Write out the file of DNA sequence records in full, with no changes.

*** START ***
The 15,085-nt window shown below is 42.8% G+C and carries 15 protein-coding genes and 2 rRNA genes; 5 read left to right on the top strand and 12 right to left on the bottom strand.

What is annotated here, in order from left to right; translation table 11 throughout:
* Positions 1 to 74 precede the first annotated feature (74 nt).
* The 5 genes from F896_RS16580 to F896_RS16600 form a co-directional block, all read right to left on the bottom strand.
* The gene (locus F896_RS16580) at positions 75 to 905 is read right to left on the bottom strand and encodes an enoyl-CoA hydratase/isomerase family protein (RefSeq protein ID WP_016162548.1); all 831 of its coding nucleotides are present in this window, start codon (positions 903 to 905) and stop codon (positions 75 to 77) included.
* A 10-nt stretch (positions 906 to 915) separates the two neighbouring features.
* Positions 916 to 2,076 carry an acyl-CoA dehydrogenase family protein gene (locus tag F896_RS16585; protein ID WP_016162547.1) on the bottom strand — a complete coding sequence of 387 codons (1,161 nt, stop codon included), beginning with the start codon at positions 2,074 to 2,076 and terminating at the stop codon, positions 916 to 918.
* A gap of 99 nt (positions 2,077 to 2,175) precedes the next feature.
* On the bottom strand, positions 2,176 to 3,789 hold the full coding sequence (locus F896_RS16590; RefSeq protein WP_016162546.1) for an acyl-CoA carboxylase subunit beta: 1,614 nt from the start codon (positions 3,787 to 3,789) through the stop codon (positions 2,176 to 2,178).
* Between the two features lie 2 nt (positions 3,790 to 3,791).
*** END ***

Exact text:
The 15,085-nt window shown below is 42.8% G+C and carries 15 protein-coding genes and 2 rRNA genes; 5 read left to right on the top strand and 12 right to left on the bottom strand.

What is annotated here, in order from left to right; translation table 11 throughout:
* Positions 1 to 74 precede the first annotated feature (74 nt).
* The 5 genes from F896_RS16580 to F896_RS16600 form a co-directional block, all read right to left on the bottom strand.
* The gene (locus F896_RS16580) at positions 75 to 905 is read right to left on the bottom strand and encodes an enoyl-CoA hydratase/isomerase family protein (RefSeq protein ID WP_016162548.1); all 831 of its coding nucleotides are present in this window, start codon (positions 903 to 905) and stop codon (positions 75 to 77) included.
* A 10-nt stretch (positions 906 to 915) separates the two neighbouring features.
* Positions 916 to 2,076 carry an acyl-CoA dehydrogenase family protein gene (locus tag F896_RS16585; protein ID WP_016162547.1) on the bottom strand — a complete coding sequence of 387 codons (1,161 nt, stop codon included), beginning with the start codon at positions 2,074 to 2,076 and terminating at the stop codon, positions 916 to 918.
* A gap of 99 nt (positions 2,077 to 2,175) precedes the next feature.
* On the bottom strand, positions 2,176 to 3,789 hold the full coding sequence (locus F896_RS16590; RefSeq protein WP_016162546.1) for an acyl-CoA carboxylase subunit beta: 1,614 nt from the start codon (positions 3,787 to 3,789) through the stop codon (positions 2,176 to 2,178).
* Between the two features lie 2 nt (positions 3,790 to 3,791).